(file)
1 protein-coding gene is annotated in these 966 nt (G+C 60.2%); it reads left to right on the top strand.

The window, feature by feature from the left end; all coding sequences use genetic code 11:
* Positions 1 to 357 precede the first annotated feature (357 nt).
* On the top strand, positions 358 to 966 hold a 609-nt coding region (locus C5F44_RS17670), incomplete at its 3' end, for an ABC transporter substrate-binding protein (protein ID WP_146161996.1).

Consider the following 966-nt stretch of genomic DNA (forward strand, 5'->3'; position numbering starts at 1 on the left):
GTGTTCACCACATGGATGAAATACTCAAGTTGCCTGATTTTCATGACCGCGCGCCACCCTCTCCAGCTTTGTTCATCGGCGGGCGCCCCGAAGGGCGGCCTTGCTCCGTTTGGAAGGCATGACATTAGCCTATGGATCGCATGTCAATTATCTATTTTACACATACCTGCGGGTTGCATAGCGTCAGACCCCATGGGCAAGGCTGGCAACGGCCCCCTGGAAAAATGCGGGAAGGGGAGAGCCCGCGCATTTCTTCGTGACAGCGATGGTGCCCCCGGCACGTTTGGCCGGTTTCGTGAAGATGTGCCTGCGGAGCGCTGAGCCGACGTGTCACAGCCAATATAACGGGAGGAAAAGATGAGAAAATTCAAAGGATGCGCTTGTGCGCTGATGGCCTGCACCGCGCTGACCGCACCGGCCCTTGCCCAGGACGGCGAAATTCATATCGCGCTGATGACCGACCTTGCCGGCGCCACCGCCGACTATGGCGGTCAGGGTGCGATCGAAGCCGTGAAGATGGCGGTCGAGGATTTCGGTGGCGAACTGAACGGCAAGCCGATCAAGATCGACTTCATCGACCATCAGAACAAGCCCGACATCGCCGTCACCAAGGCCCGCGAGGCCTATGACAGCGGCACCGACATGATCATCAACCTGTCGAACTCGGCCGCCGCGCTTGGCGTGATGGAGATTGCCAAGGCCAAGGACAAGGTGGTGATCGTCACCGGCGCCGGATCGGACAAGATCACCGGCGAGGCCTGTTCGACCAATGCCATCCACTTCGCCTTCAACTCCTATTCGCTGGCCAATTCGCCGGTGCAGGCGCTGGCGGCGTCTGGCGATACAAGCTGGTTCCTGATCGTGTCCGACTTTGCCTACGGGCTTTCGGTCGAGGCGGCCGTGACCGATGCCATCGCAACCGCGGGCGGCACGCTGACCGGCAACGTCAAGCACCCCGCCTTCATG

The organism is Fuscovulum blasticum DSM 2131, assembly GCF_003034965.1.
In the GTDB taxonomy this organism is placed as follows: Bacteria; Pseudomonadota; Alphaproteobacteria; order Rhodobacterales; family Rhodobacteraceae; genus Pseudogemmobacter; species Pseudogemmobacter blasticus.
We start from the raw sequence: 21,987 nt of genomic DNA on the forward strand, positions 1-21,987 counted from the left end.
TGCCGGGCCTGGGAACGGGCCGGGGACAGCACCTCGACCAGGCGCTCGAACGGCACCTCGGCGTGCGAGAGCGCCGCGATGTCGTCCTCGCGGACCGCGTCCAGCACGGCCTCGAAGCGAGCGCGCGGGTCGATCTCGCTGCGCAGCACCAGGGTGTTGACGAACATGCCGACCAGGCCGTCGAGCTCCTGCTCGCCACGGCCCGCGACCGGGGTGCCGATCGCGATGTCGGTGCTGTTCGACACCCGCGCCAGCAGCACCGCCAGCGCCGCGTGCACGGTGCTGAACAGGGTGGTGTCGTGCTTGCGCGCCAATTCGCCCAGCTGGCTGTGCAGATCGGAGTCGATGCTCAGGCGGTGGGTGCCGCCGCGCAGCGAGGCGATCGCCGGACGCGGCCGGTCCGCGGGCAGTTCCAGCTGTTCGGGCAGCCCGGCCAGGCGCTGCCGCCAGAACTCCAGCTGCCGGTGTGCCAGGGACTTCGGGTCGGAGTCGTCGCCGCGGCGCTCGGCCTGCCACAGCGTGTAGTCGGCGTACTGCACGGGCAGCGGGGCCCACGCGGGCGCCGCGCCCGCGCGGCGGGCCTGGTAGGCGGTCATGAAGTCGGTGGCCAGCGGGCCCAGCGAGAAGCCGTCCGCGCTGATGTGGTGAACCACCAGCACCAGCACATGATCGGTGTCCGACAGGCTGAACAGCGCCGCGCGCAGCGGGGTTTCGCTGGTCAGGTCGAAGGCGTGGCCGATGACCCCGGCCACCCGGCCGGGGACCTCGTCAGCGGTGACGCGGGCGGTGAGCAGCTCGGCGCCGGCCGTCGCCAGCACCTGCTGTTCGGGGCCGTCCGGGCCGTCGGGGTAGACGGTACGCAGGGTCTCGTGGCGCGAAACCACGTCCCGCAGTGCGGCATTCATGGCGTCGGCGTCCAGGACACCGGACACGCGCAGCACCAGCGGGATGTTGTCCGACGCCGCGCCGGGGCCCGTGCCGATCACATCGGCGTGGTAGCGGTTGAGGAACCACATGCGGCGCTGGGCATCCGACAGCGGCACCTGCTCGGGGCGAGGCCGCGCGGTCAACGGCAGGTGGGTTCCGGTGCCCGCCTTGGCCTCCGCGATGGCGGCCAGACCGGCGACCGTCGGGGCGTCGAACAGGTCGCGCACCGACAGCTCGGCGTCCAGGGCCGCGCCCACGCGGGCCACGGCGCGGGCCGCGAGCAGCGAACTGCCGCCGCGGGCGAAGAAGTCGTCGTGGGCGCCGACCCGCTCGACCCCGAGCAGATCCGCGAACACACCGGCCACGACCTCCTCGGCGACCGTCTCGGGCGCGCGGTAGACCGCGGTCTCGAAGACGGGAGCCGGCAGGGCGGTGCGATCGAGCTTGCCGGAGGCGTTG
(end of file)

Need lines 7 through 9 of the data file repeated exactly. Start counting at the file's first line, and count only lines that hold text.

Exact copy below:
The organism is Fuscovulum blasticum DSM 2131, assembly GCF_003034965.1.
In the GTDB taxonomy this organism is placed as follows: Bacteria; Pseudomonadota; Alphaproteobacteria; order Rhodobacterales; family Rhodobacteraceae; genus Pseudogemmobacter; species Pseudogemmobacter blasticus.
We start from the raw sequence: 21,987 nt of genomic DNA on the forward strand, positions 1-21,987 counted from the left end.